Pam’s Pictorama Post: So I sat down this morning with all good intentions of ignoring Father’s Day entirely. Having bared my soul on the subject of our mutual Deitch Studio illness yesterday, I was thinking more along the lines of a toy post today. However, for whatever reason with the sun streaming hard into the windows early this morning I was out of bed and drinking coffee at an obscenely early hour when I got the idea of reading some previous posts. My Dad, Elliott Butler, died back in ’18 and I wrote a post that remains remarkable even to me that year about bringing him ice cream. (That post can be found here.) It was however the one from June of ’19 that really struck me.
I find myself dividing life into the before time (pre-March 2020) and the new time after. It certainly isn’t that there weren’t problems and concerns in the before time, but somehow reams of them got shelved over the past two years as we negotiated a world that at first was rocked by a pandemic and has continued roil and roll upside down.
I haven’t had the time, energy or inclination to spend a lot of time looking back or digging through the concerns of late ’19 or early ’20. I remember being crazy busy with work, traveling too much and feeling vaguely like it was spinning a bit out of control. My first thought upon being told to go home for an undefined period was that I would at last get enough sleep – and I did.
However, looking back on my post of June ’19 I reflected on one of the last cogent conversations I had with my father the year before who had had one of those strange lucid moments in a sea of not knowing where he was or what was happening, where he looked up clear eyed and asked if I thought my job (still relatively new at the time) was going to work out. Just a year in at that point, I gave him the honest answer that it was tough going and the jury was still out. (That post can be read here.)
He was always very interested in my career. Working in an office, raising money for cultural organizations was all very foreign to his work life of news, constant action and cameras, but he always wanted to know about it. We shared a love of travel which our jobs supplied in good measure though, and he was proud of me and what I did, if occasionally confused by what my work actually consisted of daily.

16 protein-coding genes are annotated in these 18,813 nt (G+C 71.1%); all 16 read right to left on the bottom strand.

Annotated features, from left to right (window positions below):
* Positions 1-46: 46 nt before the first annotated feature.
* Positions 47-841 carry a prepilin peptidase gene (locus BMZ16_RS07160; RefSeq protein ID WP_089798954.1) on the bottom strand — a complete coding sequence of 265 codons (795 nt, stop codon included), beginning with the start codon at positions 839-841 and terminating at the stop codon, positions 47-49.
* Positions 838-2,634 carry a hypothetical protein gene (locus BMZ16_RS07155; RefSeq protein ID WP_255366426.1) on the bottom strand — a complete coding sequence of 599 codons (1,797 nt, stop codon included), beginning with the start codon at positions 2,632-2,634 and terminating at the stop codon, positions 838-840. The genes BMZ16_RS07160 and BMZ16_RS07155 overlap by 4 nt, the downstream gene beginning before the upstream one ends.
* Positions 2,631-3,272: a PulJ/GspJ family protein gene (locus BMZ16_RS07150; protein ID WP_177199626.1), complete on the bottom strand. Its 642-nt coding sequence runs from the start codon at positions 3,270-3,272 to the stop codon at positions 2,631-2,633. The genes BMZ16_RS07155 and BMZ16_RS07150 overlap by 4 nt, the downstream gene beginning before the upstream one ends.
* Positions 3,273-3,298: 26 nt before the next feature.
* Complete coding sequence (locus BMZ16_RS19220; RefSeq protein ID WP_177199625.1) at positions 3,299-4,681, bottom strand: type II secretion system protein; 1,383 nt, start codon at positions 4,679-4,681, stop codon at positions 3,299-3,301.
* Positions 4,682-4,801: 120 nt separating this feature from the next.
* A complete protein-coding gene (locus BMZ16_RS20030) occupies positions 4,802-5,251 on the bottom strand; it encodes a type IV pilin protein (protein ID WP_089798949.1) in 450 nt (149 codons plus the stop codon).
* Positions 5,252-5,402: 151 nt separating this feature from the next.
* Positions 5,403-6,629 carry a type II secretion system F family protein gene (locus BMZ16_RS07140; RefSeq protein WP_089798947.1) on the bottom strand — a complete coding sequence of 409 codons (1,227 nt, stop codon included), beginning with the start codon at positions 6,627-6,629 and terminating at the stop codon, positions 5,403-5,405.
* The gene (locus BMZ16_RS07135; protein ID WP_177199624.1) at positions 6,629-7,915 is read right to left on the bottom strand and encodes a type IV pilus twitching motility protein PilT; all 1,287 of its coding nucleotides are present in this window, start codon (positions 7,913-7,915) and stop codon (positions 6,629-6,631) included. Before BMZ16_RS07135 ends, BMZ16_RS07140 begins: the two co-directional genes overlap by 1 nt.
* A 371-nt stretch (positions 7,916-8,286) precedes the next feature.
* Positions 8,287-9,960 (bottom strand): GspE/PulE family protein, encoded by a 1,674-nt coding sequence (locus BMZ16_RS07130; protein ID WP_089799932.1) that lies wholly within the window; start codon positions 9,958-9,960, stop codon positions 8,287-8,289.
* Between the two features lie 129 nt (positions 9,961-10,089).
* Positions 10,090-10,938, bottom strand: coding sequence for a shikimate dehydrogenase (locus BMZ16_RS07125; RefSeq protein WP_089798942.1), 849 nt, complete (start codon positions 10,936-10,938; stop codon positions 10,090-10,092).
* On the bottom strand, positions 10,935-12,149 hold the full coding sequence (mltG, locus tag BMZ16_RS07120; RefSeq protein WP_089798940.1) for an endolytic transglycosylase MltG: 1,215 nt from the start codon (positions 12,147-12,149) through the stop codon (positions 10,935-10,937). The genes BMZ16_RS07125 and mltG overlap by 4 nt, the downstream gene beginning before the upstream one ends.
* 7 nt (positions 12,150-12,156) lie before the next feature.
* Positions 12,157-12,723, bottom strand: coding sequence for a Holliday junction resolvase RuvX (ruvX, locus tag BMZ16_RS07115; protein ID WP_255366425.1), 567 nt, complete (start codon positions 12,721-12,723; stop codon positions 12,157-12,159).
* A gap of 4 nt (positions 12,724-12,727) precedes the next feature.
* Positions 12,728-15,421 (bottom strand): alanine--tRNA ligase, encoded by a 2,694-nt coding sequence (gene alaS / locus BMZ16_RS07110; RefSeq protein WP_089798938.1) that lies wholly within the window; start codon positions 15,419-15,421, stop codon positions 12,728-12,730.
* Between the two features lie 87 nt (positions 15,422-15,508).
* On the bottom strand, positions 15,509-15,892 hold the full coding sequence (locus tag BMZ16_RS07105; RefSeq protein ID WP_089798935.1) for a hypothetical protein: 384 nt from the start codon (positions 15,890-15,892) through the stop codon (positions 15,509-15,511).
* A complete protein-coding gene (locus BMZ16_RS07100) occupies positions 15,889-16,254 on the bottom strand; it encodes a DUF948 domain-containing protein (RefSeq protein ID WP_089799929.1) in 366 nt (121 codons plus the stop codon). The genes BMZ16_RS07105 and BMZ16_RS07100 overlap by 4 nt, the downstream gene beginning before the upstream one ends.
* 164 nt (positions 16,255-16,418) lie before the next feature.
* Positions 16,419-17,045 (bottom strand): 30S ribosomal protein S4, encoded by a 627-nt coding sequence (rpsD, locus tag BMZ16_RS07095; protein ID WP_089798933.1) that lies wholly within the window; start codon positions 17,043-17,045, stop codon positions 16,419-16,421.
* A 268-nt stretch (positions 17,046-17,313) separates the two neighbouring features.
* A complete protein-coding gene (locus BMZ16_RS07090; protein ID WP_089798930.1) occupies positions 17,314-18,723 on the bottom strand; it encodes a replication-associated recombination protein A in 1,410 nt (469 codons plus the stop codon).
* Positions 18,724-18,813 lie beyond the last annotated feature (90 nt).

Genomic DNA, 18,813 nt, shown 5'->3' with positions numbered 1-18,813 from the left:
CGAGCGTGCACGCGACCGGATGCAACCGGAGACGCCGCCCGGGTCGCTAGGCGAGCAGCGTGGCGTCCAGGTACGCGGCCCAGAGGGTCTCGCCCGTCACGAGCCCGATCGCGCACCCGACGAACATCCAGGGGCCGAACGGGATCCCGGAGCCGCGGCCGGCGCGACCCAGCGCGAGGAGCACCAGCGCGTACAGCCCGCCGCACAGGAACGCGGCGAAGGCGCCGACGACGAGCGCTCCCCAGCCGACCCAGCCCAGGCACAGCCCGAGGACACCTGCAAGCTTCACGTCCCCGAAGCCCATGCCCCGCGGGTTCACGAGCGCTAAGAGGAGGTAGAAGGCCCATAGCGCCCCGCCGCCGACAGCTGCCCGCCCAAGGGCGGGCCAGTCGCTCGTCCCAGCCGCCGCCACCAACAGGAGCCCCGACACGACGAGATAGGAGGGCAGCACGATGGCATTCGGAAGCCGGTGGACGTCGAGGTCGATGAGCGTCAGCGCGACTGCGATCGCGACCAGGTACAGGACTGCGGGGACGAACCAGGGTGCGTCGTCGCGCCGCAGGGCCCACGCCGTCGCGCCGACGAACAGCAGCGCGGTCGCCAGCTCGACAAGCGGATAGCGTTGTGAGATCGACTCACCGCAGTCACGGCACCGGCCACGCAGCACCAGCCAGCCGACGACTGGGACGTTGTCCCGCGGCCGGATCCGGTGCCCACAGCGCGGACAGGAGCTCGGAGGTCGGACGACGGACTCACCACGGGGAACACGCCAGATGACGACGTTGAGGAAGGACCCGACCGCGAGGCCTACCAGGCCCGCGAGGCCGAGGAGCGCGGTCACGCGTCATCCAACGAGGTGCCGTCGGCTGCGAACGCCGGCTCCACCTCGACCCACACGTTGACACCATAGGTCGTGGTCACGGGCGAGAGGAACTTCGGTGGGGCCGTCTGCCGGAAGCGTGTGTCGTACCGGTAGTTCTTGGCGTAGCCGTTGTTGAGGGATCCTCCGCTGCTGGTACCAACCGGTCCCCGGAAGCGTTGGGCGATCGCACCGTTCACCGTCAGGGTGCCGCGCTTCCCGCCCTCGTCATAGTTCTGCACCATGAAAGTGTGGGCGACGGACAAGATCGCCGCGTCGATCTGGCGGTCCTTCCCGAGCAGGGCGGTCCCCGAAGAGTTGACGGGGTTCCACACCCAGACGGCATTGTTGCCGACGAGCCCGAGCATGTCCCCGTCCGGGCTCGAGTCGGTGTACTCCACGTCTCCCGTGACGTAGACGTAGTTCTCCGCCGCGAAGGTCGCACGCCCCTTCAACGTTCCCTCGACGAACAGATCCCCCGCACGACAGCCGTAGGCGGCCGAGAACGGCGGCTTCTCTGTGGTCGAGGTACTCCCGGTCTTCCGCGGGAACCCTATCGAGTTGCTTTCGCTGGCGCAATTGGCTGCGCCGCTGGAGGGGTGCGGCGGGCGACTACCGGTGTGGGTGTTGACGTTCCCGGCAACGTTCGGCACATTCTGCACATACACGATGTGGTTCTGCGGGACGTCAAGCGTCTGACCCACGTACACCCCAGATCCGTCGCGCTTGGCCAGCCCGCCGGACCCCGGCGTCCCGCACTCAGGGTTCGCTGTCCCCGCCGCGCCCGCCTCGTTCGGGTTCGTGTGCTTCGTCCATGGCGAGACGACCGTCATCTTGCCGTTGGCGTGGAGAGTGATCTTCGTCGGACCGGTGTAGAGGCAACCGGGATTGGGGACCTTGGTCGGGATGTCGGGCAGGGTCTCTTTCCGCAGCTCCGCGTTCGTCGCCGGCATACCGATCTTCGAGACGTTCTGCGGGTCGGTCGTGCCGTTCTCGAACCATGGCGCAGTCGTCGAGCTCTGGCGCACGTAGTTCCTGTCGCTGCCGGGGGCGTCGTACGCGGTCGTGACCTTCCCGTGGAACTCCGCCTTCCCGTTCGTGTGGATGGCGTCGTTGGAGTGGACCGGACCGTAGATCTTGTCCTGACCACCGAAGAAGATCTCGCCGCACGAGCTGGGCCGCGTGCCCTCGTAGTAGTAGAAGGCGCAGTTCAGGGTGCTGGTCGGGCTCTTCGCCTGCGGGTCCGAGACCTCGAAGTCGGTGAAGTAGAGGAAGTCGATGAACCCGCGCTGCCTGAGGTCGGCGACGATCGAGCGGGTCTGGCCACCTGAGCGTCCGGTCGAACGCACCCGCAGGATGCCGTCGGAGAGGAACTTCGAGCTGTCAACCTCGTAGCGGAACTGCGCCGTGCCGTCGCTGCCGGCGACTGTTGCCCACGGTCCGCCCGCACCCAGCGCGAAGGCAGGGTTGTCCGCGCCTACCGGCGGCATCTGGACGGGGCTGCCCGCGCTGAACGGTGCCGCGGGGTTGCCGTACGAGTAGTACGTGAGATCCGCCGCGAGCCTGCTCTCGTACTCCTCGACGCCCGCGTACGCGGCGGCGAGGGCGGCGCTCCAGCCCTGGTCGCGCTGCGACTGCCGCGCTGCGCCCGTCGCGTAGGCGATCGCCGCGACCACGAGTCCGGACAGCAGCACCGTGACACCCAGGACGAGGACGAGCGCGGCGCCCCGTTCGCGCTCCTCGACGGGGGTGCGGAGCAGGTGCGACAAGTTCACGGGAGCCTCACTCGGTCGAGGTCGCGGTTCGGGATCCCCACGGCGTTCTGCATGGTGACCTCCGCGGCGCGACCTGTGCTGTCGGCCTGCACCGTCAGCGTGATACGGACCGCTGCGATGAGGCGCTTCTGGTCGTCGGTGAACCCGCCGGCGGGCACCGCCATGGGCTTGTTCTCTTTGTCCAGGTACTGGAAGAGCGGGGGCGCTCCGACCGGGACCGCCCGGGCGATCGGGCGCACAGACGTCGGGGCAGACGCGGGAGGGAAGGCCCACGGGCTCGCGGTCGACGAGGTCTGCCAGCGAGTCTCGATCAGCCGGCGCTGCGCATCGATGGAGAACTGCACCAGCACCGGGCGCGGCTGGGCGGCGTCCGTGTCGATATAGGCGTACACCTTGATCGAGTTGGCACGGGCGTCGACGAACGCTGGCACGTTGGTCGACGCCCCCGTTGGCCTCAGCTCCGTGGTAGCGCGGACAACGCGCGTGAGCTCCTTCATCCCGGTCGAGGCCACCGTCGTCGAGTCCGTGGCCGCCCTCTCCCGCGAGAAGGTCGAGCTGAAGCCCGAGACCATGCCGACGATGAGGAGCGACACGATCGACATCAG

When I read the post I remembered the conversation well. There has been so much water under the bridge since then, but I guess the main thing is that he would have gotten a kick out of what I have achieved at my job over the past few years. It has been a rough ride, but somehow our performing arts organization stayed solvent, everyone paid despite some severe belt tightening and a lot of asking for and receiving help.
Three years since that post and I have a level of assurance about my work that was lacking back when he and I spoke that day. I pointed out that the thing about a challenge is there is the very real chance of failure. It was wavering in early summer of ’18 and I was still struggling a year later evidently. The tide started to shift though and luckily I wasn’t found wanting when the bottom fell out in spring of ’20.
The fight is never ending at a job where you bring in money and my exhaustion has returned after the pitched battle of these past years, although has different causes, and it hovers over me while I try to negotiate the new world. However, while the struggle remains I think I can say that the verdict is in and I have been successful which would have pleased him.
Meanwhile, I am planning on having a run (he would have thought the running thing was crazy, but would have secretly been sort of proud of it) and most certainly some ice cream with a tip of the hat to him later today.